Game Review

Souls Still Burn: Soulcalibur VI Review

Souls Still Burn: Soulcalibur VI Review

Fighting Engine

Much of the staple aspects of Soulcalibur’s fighting engine fall in line with how the series has progressed over the years. Characters are aligned on a 3D stage, fighting mostly on a perceived 2D plane. Characters can shift around that plane with 8-directional movement, allowing them to side-step attacks as well as fully explore the 3D stage. Stages vary in appearance and core setup, ranging from stages that are fully surrounded by walls, partial coverage of walls, or no walls at all. Rounds are won by KO, ring-out, or having the most health at the end of round time.

Soulcalibur VI also sticks with their traditional 4-button system of A,B,K, and G. Horizontal Attacks (A) swipe at one height and are intended to catch opponents that are trying to step around you. They can be blocked or dodged by ducking or jumping, depending on the height of the attack. Vertical Attacks (B) swipe from the top-down or vice-versa, intending to catch jumping or crouching opponents. They can be blocked or dodged by side-stepping using the 8-directional movement. Kick attacks (K) are “faster” melee attacks that can have vertical or horizontal aspects, depending on attack styles specific to each character. Then of course you have guard (G), which can be used to block either high or low attacks.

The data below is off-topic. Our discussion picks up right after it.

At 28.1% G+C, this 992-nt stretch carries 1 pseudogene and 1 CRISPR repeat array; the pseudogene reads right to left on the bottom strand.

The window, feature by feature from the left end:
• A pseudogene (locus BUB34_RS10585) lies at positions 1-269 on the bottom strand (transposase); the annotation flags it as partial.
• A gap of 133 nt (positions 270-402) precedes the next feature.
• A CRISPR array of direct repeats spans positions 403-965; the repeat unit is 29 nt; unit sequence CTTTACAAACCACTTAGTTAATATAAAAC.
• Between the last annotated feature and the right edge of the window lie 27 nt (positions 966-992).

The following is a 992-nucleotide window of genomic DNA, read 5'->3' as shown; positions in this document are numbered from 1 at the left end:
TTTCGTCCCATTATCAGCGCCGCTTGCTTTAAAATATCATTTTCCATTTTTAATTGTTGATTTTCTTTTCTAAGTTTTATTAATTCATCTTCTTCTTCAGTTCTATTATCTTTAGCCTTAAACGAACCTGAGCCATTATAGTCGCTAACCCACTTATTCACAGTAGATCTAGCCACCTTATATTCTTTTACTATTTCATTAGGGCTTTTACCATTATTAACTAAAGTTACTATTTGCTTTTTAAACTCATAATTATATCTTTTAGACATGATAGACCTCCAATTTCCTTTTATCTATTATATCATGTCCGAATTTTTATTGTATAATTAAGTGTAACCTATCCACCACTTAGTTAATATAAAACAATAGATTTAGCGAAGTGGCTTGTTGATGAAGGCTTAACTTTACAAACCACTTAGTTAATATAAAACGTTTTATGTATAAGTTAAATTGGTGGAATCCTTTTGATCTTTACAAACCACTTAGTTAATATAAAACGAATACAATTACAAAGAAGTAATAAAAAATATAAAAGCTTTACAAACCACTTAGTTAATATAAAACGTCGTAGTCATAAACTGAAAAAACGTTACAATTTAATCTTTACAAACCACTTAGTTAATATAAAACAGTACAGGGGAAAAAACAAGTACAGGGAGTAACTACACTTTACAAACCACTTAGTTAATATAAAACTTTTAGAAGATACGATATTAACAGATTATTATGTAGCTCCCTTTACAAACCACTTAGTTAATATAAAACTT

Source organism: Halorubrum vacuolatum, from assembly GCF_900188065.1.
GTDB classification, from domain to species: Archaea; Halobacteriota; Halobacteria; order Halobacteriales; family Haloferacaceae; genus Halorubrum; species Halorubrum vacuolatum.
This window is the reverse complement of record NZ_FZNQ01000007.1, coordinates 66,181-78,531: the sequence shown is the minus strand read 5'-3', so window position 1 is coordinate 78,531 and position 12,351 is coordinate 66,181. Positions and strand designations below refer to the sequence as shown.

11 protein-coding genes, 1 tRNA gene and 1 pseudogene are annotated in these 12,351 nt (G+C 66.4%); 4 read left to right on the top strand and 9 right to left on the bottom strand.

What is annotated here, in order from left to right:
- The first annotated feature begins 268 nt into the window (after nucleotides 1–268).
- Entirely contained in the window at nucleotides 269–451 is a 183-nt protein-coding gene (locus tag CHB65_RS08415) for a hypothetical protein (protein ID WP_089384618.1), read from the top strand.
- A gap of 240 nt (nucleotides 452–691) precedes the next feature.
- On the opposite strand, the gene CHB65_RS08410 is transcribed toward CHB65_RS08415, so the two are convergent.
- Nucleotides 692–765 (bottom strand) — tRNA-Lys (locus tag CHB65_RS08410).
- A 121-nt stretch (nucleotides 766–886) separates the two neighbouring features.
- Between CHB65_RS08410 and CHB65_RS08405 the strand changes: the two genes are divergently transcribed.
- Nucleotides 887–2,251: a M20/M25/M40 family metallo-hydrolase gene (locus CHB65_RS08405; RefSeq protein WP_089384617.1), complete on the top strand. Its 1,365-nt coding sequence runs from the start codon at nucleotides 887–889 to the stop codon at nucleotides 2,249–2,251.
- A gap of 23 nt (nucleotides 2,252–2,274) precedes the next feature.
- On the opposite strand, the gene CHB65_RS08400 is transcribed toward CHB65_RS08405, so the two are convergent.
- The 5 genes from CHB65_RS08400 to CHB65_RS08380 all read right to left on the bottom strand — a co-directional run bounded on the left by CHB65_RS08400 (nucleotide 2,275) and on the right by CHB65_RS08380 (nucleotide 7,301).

As you would imagine, there is more to this rock-paper-scissors mold here. Characters can use grabs/throws or low attacks to override high blocking opponents. Grabs/Throws can be nullified if reacted upon early enough in the animation. Mid-level attacks override and open up crouched blocking fighters. Guard Impacts are parries that stagger attackers if timed correctly. However, if a Guard Impact gesture misses, it is the attempter of the Guard Impact that is left open. There are also unblockable attacks that glow bright orange, take long to wind up, but deal high damage. Those attacks can either be interrupted by other attacks or simply avoided altogether.

Also returning is the Critical Edge. Critical Edge is Soulcalibur’s very own “super”, where each character performs an exaggerated animation before attempting to land a single it. Should that attack connect with an unblocking opponent, the opponent is automatically punished in a flurry of stylish and brutal attacks, leading to heavy damage. You can also perform Soul Charges, which amps up your character, unlocking new attack possibilities as well as more powerful versions of attacks.

The new element to Soulcalibur VI’s fighting engine comes in the form of the Reversal Edge.

Reversal Edge is a technique used to start a slow motion cinematic event where each fighter has to commit to a move as they try to predict their opponent’s attack. Reversal Edge starts off blocking high attacks, automatically answering with a quick counter. Should the counter connect, a slow motion cinematic event begins where each player can choose to answer with A, B, or K attacks. During the sequence, Vertical (B) beats horizontal (A), Horizontal (A) beats kick (K), and kick (K) beats vertical (B). Think of it as a glorified yet slightly more complicated Rock-Paper-Scissor sequence. Engaged combatants can also opt to cancel out of the sequence by either side-stepping or back-stepping. The initiating Reversal Edge action could also be broken with specific attacks, such as ones that are low or guard breaking, offering more options against fighters that choose to lean on this mechanic.

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